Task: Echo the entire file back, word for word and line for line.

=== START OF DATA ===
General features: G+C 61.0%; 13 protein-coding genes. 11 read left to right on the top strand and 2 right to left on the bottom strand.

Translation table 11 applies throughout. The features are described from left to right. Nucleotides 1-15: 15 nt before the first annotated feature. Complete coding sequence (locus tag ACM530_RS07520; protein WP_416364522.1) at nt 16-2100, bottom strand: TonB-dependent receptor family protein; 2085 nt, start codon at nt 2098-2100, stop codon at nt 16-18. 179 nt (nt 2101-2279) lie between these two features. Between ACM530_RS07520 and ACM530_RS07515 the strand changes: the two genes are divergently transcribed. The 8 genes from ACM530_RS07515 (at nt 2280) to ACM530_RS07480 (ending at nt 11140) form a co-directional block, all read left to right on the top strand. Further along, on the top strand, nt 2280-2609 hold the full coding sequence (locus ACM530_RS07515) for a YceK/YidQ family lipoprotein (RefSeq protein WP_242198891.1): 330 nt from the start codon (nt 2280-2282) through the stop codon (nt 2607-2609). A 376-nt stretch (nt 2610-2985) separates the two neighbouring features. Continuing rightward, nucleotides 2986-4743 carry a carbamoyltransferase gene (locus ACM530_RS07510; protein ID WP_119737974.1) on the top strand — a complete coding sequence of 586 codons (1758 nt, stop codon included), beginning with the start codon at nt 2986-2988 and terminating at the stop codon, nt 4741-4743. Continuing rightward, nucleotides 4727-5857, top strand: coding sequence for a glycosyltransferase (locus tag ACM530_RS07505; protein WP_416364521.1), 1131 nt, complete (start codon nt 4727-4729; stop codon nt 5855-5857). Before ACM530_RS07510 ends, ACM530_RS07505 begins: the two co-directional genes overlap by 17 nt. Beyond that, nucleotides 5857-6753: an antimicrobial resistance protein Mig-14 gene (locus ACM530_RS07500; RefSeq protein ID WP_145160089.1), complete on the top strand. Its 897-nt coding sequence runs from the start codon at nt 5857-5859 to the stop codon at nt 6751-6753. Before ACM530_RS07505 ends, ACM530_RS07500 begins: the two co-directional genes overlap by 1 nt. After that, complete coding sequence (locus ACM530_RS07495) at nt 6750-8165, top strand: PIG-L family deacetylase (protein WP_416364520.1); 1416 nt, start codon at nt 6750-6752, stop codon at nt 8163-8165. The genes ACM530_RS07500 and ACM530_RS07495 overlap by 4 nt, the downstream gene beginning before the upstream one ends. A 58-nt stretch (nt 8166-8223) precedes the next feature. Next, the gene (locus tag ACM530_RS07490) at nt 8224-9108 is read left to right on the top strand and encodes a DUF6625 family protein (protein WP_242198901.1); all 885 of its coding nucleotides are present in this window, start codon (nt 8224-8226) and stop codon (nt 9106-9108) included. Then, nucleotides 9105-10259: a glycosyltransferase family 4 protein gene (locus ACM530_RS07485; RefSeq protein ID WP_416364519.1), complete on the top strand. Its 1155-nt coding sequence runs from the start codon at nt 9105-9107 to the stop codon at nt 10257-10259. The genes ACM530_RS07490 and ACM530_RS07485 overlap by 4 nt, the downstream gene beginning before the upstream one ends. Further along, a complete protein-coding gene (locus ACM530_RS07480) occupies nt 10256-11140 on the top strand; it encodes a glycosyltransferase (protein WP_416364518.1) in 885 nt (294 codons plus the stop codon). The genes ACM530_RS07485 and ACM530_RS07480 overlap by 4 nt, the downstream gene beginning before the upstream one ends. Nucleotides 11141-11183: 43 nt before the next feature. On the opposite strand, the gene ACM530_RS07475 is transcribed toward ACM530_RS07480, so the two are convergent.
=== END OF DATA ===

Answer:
General features: G+C 61.0%; 13 protein-coding genes. 11 read left to right on the top strand and 2 right to left on the bottom strand.

Translation table 11 applies throughout. The features are described from left to right. Nucleotides 1-15: 15 nt before the first annotated feature. Complete coding sequence (locus tag ACM530_RS07520; protein WP_416364522.1) at nt 16-2100, bottom strand: TonB-dependent receptor family protein; 2085 nt, start codon at nt 2098-2100, stop codon at nt 16-18. 179 nt (nt 2101-2279) lie between these two features. Between ACM530_RS07520 and ACM530_RS07515 the strand changes: the two genes are divergently transcribed. The 8 genes from ACM530_RS07515 (at nt 2280) to ACM530_RS07480 (ending at nt 11140) form a co-directional block, all read left to right on the top strand. Further along, on the top strand, nt 2280-2609 hold the full coding sequence (locus ACM530_RS07515) for a YceK/YidQ family lipoprotein (RefSeq protein WP_242198891.1): 330 nt from the start codon (nt 2280-2282) through the stop codon (nt 2607-2609). A 376-nt stretch (nt 2610-2985) separates the two neighbouring features. Continuing rightward, nucleotides 2986-4743 carry a carbamoyltransferase gene (locus ACM530_RS07510; protein ID WP_119737974.1) on the top strand — a complete coding sequence of 586 codons (1758 nt, stop codon included), beginning with the start codon at nt 2986-2988 and terminating at the stop codon, nt 4741-4743. Continuing rightward, nucleotides 4727-5857, top strand: coding sequence for a glycosyltransferase (locus tag ACM530_RS07505; protein WP_416364521.1), 1131 nt, complete (start codon nt 4727-4729; stop codon nt 5855-5857). Before ACM530_RS07510 ends, ACM530_RS07505 begins: the two co-directional genes overlap by 17 nt. Beyond that, nucleotides 5857-6753: an antimicrobial resistance protein Mig-14 gene (locus ACM530_RS07500; RefSeq protein ID WP_145160089.1), complete on the top strand. Its 897-nt coding sequence runs from the start codon at nt 5857-5859 to the stop codon at nt 6751-6753. Before ACM530_RS07505 ends, ACM530_RS07500 begins: the two co-directional genes overlap by 1 nt. After that, complete coding sequence (locus ACM530_RS07495) at nt 6750-8165, top strand: PIG-L family deacetylase (protein WP_416364520.1); 1416 nt, start codon at nt 6750-6752, stop codon at nt 8163-8165. The genes ACM530_RS07500 and ACM530_RS07495 overlap by 4 nt, the downstream gene beginning before the upstream one ends. A 58-nt stretch (nt 8166-8223) precedes the next feature. Next, the gene (locus tag ACM530_RS07490) at nt 8224-9108 is read left to right on the top strand and encodes a DUF6625 family protein (protein WP_242198901.1); all 885 of its coding nucleotides are present in this window, start codon (nt 8224-8226) and stop codon (nt 9106-9108) included. Then, nucleotides 9105-10259: a glycosyltransferase family 4 protein gene (locus ACM530_RS07485; RefSeq protein ID WP_416364519.1), complete on the top strand. Its 1155-nt coding sequence runs from the start codon at nt 9105-9107 to the stop codon at nt 10257-10259. The genes ACM530_RS07490 and ACM530_RS07485 overlap by 4 nt, the downstream gene beginning before the upstream one ends. Further along, a complete protein-coding gene (locus ACM530_RS07480) occupies nt 10256-11140 on the top strand; it encodes a glycosyltransferase (protein WP_416364518.1) in 885 nt (294 codons plus the stop codon). The genes ACM530_RS07485 and ACM530_RS07480 overlap by 4 nt, the downstream gene beginning before the upstream one ends. Nucleotides 11141-11183: 43 nt before the next feature. On the opposite strand, the gene ACM530_RS07475 is transcribed toward ACM530_RS07480, so the two are convergent.